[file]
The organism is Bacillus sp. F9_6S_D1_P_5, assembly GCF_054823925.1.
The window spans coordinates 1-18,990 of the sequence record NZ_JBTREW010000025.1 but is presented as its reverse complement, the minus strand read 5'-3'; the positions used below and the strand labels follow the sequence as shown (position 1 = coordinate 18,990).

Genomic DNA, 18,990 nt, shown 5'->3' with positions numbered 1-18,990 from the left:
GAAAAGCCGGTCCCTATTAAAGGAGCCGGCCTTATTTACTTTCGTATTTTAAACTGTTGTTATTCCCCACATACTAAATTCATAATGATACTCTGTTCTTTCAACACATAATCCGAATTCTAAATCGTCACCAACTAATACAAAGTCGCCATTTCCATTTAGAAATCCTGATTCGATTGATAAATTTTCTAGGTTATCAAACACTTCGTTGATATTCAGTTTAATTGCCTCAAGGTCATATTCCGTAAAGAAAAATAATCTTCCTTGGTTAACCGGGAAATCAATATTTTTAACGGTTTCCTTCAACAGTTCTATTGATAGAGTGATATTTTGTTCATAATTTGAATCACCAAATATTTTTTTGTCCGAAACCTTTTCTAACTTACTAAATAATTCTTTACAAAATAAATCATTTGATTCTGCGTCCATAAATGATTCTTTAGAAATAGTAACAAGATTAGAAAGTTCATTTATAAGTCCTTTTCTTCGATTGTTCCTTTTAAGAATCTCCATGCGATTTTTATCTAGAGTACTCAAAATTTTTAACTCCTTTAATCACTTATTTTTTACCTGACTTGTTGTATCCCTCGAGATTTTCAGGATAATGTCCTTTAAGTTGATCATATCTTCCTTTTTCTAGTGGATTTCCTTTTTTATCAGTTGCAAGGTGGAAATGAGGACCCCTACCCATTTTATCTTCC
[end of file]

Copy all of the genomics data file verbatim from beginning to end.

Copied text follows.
The organism is Bacillus sp. F9_6S_D1_P_5, assembly GCF_054823925.1.
The window spans coordinates 1-18,990 of the sequence record NZ_JBTREW010000025.1 but is presented as its reverse complement, the minus strand read 5'-3'; the positions used below and the strand labels follow the sequence as shown (position 1 = coordinate 18,990).

Genomic DNA, 18,990 nt, shown 5'->3' with positions numbered 1-18,990 from the left:
GAAAAGCCGGTCCCTATTAAAGGAGCCGGCCTTATTTACTTTCGTATTTTAAACTGTTGTTATTCCCCACATACTAAATTCATAATGATACTCTGTTCTTTCAACACATAATCCGAATTCTAAATCGTCACCAACTAATACAAAGTCGCCATTTCCATTTAGAAATCCTGATTCGATTGATAAATTTTCTAGGTTATCAAACACTTCGTTGATATTCAGTTTAATTGCCTCAAGGTCATATTCCGTAAAGAAAAATAATCTTCCTTGGTTAACCGGGAAATCAATATTTTTAACGGTTTCCTTCAACAGTTCTATTGATAGAGTGATATTTTGTTCATAATTTGAATCACCAAATATTTTTTTGTCCGAAACCTTTTCTAACTTACTAAATAATTCTTTACAAAATAAATCATTTGATTCTGCGTCCATAAATGATTCTTTAGAAATAGTAACAAGATTAGAAAGTTCATTTATAAGTCCTTTTCTTCGATTGTTCCTTTTAAGAATCTCCATGCGATTTTTATCTAGAGTACTCAAAATTTTTAACTCCTTTAATCACTTATTTTTTACCTGACTTGTTGTATCCCTCGAGATTTTCAGGATAATGTCCTTTAAGTTGATCATATCTTCCTTTTTCTAGTGGATTTCCTTTTTTATCAGTTGCAAGGTGGAAATGAGGACCCCTACCCATTTTATCTTCC